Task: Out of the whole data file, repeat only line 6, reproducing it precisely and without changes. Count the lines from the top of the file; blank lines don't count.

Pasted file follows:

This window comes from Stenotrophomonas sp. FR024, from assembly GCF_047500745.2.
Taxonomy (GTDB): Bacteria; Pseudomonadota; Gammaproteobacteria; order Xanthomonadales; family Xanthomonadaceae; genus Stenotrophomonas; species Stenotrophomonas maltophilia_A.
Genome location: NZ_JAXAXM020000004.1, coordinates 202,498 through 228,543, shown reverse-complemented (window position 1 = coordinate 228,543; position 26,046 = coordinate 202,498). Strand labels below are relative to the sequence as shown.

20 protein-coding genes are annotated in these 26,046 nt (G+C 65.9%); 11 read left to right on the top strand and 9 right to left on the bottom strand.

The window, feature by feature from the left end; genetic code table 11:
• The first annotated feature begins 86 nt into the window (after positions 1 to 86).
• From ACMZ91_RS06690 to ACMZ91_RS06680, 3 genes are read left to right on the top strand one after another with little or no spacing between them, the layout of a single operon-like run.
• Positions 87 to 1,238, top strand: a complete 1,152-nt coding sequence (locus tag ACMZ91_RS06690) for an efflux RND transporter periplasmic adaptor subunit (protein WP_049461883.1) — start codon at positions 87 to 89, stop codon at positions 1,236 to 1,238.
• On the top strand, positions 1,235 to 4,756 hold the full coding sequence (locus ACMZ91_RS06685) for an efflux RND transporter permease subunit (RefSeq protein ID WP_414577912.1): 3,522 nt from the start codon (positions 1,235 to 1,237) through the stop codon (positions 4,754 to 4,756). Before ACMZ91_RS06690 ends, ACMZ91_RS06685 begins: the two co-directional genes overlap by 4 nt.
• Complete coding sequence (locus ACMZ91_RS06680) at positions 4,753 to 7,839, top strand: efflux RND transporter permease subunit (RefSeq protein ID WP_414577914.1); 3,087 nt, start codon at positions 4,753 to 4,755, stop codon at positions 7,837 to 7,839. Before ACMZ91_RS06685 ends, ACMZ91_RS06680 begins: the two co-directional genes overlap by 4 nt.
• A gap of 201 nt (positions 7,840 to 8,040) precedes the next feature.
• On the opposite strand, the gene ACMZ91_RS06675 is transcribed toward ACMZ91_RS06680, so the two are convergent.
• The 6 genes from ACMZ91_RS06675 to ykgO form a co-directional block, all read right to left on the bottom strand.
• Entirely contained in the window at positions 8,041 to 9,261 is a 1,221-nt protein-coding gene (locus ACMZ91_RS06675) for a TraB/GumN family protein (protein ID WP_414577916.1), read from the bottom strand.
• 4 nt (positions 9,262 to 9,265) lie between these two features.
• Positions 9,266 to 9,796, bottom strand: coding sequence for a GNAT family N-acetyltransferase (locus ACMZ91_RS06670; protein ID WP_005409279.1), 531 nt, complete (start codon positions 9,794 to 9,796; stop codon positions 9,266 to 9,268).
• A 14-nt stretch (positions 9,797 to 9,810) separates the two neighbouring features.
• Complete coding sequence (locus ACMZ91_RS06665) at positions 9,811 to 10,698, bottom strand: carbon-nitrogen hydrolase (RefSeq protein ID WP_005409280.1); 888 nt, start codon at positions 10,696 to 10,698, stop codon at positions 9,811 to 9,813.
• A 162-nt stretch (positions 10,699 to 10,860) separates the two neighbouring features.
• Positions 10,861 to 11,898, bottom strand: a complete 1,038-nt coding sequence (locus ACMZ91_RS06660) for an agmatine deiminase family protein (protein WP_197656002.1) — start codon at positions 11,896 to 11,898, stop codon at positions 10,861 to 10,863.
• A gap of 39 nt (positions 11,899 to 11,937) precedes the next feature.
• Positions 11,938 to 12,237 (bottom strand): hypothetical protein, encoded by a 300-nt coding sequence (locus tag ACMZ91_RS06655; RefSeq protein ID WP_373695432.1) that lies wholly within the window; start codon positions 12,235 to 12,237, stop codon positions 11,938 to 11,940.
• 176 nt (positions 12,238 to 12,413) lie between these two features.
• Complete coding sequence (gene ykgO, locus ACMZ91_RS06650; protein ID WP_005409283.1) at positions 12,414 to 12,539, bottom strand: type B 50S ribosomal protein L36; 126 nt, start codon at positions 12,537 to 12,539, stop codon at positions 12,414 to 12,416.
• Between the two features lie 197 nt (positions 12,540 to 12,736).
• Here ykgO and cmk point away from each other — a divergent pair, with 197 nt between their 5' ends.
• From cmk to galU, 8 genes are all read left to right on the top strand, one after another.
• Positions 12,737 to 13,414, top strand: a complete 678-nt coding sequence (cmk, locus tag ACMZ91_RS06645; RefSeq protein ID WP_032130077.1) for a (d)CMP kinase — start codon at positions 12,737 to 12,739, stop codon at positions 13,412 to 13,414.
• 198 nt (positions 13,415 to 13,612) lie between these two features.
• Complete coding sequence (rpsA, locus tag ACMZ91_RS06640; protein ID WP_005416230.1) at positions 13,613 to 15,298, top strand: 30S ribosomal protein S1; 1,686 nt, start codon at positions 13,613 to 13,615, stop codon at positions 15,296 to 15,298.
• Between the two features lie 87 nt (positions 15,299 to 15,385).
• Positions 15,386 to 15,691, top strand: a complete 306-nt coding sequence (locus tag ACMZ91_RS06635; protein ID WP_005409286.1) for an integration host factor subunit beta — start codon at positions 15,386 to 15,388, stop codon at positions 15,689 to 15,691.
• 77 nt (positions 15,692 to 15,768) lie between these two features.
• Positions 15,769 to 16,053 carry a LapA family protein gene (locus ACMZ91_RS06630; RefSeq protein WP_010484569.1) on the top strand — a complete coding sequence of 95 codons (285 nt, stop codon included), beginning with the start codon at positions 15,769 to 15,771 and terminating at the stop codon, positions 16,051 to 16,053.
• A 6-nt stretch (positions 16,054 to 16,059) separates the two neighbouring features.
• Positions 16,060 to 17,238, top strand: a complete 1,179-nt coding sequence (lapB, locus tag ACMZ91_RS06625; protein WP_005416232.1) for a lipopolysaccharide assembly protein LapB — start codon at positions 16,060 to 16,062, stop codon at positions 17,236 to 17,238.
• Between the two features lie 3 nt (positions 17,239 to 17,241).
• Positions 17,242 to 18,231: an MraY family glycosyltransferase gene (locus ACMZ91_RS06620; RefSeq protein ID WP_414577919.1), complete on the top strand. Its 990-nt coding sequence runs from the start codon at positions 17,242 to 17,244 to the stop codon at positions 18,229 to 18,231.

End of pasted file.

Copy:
• The first annotated feature begins 86 nt into the window (after positions 1 to 86).